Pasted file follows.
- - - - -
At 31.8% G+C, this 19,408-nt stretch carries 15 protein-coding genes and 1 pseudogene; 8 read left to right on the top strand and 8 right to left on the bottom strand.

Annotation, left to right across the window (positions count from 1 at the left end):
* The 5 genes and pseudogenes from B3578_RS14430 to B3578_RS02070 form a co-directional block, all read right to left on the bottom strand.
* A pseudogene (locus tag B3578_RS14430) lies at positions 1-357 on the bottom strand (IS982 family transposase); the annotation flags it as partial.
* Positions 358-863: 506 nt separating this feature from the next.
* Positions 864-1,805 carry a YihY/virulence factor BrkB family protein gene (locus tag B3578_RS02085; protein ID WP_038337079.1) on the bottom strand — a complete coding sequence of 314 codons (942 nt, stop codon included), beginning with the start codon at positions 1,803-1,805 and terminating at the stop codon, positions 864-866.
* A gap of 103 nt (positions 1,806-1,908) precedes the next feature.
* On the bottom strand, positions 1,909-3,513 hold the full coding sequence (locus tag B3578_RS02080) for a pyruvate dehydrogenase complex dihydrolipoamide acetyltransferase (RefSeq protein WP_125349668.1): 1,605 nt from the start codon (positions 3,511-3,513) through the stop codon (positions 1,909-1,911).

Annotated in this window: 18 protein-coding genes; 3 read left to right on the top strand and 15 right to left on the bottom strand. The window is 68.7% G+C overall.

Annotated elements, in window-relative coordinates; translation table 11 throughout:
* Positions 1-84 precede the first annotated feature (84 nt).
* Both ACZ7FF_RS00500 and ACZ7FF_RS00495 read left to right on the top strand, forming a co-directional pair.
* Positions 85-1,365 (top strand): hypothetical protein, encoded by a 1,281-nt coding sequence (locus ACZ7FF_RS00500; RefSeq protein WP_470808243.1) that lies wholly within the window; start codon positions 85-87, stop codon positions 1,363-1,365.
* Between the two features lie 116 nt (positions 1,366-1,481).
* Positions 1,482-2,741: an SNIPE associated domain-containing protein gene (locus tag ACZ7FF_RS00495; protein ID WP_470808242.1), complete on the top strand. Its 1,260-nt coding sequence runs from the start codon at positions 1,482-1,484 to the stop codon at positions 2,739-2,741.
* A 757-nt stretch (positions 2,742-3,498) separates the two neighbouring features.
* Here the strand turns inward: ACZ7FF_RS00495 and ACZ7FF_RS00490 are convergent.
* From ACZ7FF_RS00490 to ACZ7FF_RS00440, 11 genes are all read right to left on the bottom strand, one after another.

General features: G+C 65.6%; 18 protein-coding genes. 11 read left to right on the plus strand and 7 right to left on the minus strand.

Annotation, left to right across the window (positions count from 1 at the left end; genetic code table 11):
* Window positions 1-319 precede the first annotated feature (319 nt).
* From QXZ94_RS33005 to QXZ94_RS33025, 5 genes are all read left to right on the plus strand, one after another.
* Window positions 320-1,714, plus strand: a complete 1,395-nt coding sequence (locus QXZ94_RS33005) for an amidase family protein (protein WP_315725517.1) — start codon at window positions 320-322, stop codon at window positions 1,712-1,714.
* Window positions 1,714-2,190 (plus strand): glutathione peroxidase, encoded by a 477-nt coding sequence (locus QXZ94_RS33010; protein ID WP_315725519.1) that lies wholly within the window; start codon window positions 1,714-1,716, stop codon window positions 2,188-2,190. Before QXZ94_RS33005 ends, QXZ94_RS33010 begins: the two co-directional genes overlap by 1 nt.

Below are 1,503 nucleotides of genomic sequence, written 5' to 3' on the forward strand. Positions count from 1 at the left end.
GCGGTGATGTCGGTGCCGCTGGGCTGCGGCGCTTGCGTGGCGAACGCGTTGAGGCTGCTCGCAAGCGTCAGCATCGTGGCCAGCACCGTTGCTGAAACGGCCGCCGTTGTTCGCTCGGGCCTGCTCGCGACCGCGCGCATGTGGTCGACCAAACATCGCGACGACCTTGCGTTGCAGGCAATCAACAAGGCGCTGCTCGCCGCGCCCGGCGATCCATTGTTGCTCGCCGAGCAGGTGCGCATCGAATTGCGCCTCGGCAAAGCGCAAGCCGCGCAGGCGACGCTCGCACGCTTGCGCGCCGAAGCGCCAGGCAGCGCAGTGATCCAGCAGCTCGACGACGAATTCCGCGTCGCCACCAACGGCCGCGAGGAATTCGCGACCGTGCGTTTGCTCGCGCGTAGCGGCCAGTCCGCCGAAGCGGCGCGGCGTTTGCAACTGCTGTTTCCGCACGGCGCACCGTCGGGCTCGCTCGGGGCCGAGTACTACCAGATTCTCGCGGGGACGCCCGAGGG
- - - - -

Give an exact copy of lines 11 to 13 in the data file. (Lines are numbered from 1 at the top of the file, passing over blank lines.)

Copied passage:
* Positions 1-84 precede the first annotated feature (84 nt).
* Both ACZ7FF_RS00500 and ACZ7FF_RS00495 read left to right on the top strand, forming a co-directional pair.
* Positions 85-1,365 (top strand): hypothetical protein, encoded by a 1,281-nt coding sequence (locus ACZ7FF_RS00500; RefSeq protein WP_470808243.1) that lies wholly within the window; start codon positions 85-87, stop codon positions 1,363-1,365.